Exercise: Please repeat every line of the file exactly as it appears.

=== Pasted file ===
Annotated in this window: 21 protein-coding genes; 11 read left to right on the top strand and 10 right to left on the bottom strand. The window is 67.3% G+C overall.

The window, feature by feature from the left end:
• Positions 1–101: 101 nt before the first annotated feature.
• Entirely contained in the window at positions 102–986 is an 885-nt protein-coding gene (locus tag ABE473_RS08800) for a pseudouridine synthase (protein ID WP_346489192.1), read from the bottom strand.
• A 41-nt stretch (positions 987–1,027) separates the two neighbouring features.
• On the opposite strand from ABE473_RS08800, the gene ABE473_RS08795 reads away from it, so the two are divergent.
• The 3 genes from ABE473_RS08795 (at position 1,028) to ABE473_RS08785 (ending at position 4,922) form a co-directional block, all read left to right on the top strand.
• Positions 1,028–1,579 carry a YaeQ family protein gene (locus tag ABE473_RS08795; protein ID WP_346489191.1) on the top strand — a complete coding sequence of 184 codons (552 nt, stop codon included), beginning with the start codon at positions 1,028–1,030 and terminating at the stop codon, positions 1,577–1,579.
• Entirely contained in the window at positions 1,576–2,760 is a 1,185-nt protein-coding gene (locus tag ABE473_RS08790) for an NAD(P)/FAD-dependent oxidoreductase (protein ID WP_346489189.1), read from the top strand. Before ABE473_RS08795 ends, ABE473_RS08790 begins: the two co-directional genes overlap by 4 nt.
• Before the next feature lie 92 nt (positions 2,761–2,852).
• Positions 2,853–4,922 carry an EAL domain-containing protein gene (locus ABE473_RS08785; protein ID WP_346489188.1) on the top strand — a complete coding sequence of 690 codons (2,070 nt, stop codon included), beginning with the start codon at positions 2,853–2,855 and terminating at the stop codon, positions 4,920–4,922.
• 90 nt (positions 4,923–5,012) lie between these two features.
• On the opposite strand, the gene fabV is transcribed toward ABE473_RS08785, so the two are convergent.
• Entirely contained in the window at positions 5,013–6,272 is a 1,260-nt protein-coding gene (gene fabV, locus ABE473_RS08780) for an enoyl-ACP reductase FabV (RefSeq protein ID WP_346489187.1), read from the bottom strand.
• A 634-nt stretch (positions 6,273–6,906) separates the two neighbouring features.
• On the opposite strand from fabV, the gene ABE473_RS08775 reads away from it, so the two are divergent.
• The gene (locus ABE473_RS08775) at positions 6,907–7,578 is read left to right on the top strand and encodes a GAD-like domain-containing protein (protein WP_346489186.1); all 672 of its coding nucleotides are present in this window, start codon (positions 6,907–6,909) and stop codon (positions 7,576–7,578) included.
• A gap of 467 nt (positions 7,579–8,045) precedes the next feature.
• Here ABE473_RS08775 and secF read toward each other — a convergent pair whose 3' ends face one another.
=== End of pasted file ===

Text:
Annotated in this window: 21 protein-coding genes; 11 read left to right on the top strand and 10 right to left on the bottom strand. The window is 67.3% G+C overall.

The window, feature by feature from the left end:
• Positions 1–101: 101 nt before the first annotated feature.
• Entirely contained in the window at positions 102–986 is an 885-nt protein-coding gene (locus tag ABE473_RS08800) for a pseudouridine synthase (protein ID WP_346489192.1), read from the bottom strand.
• A 41-nt stretch (positions 987–1,027) separates the two neighbouring features.
• On the opposite strand from ABE473_RS08800, the gene ABE473_RS08795 reads away from it, so the two are divergent.
• The 3 genes from ABE473_RS08795 (at position 1,028) to ABE473_RS08785 (ending at position 4,922) form a co-directional block, all read left to right on the top strand.
• Positions 1,028–1,579 carry a YaeQ family protein gene (locus tag ABE473_RS08795; protein ID WP_346489191.1) on the top strand — a complete coding sequence of 184 codons (552 nt, stop codon included), beginning with the start codon at positions 1,028–1,030 and terminating at the stop codon, positions 1,577–1,579.
• Entirely contained in the window at positions 1,576–2,760 is a 1,185-nt protein-coding gene (locus tag ABE473_RS08790) for an NAD(P)/FAD-dependent oxidoreductase (protein ID WP_346489189.1), read from the top strand. Before ABE473_RS08795 ends, ABE473_RS08790 begins: the two co-directional genes overlap by 4 nt.
• Before the next feature lie 92 nt (positions 2,761–2,852).
• Positions 2,853–4,922 carry an EAL domain-containing protein gene (locus ABE473_RS08785; protein ID WP_346489188.1) on the top strand — a complete coding sequence of 690 codons (2,070 nt, stop codon included), beginning with the start codon at positions 2,853–2,855 and terminating at the stop codon, positions 4,920–4,922.
• 90 nt (positions 4,923–5,012) lie between these two features.
• On the opposite strand, the gene fabV is transcribed toward ABE473_RS08785, so the two are convergent.
• Entirely contained in the window at positions 5,013–6,272 is a 1,260-nt protein-coding gene (gene fabV, locus ABE473_RS08780) for an enoyl-ACP reductase FabV (RefSeq protein ID WP_346489187.1), read from the bottom strand.
• A 634-nt stretch (positions 6,273–6,906) separates the two neighbouring features.
• On the opposite strand from fabV, the gene ABE473_RS08775 reads away from it, so the two are divergent.
• The gene (locus ABE473_RS08775) at positions 6,907–7,578 is read left to right on the top strand and encodes a GAD-like domain-containing protein (protein WP_346489186.1); all 672 of its coding nucleotides are present in this window, start codon (positions 6,907–6,909) and stop codon (positions 7,576–7,578) included.
• A gap of 467 nt (positions 7,579–8,045) precedes the next feature.
• Here ABE473_RS08775 and secF read toward each other — a convergent pair whose 3' ends face one another.